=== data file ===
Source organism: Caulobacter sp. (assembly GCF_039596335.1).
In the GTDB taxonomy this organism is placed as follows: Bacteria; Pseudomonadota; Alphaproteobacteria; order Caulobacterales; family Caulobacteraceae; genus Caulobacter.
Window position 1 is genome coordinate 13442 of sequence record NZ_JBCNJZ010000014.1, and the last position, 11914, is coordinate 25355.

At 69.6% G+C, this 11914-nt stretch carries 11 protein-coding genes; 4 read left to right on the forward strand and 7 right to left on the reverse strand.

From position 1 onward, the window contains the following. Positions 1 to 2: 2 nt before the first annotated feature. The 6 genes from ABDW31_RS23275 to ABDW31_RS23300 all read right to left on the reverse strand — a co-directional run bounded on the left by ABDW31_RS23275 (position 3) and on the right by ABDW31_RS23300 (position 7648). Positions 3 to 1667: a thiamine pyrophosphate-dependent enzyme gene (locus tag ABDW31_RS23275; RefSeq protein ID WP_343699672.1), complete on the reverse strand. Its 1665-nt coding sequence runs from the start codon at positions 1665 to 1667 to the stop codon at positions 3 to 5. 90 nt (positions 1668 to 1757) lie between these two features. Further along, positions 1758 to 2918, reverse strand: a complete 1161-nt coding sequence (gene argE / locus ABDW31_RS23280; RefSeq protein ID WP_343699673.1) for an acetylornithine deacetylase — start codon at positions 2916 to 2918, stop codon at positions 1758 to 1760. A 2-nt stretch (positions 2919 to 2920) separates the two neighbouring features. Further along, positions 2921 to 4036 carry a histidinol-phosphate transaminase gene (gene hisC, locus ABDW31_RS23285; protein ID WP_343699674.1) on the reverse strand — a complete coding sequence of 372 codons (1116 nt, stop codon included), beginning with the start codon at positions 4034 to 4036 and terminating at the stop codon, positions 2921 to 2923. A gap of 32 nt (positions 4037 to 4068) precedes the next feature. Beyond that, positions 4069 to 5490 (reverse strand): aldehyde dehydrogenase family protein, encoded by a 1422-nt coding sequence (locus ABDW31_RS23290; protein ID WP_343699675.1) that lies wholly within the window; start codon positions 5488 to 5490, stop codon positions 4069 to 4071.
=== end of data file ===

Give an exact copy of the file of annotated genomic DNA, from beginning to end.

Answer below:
Source organism: Caulobacter sp. (assembly GCF_039596335.1).
In the GTDB taxonomy this organism is placed as follows: Bacteria; Pseudomonadota; Alphaproteobacteria; order Caulobacterales; family Caulobacteraceae; genus Caulobacter.
Window position 1 is genome coordinate 13442 of sequence record NZ_JBCNJZ010000014.1, and the last position, 11914, is coordinate 25355.

At 69.6% G+C, this 11914-nt stretch carries 11 protein-coding genes; 4 read left to right on the forward strand and 7 right to left on the reverse strand.

From position 1 onward, the window contains the following. Positions 1 to 2: 2 nt before the first annotated feature. The 6 genes from ABDW31_RS23275 to ABDW31_RS23300 all read right to left on the reverse strand — a co-directional run bounded on the left by ABDW31_RS23275 (position 3) and on the right by ABDW31_RS23300 (position 7648). Positions 3 to 1667: a thiamine pyrophosphate-dependent enzyme gene (locus tag ABDW31_RS23275; RefSeq protein ID WP_343699672.1), complete on the reverse strand. Its 1665-nt coding sequence runs from the start codon at positions 1665 to 1667 to the stop codon at positions 3 to 5. 90 nt (positions 1668 to 1757) lie between these two features. Further along, positions 1758 to 2918, reverse strand: a complete 1161-nt coding sequence (gene argE / locus ABDW31_RS23280; RefSeq protein ID WP_343699673.1) for an acetylornithine deacetylase — start codon at positions 2916 to 2918, stop codon at positions 1758 to 1760. A 2-nt stretch (positions 2919 to 2920) separates the two neighbouring features. Further along, positions 2921 to 4036 carry a histidinol-phosphate transaminase gene (gene hisC, locus ABDW31_RS23285; protein ID WP_343699674.1) on the reverse strand — a complete coding sequence of 372 codons (1116 nt, stop codon included), beginning with the start codon at positions 4034 to 4036 and terminating at the stop codon, positions 2921 to 2923. A gap of 32 nt (positions 4037 to 4068) precedes the next feature. Beyond that, positions 4069 to 5490 (reverse strand): aldehyde dehydrogenase family protein, encoded by a 1422-nt coding sequence (locus ABDW31_RS23290; protein ID WP_343699675.1) that lies wholly within the window; start codon positions 5488 to 5490, stop codon positions 4069 to 4071.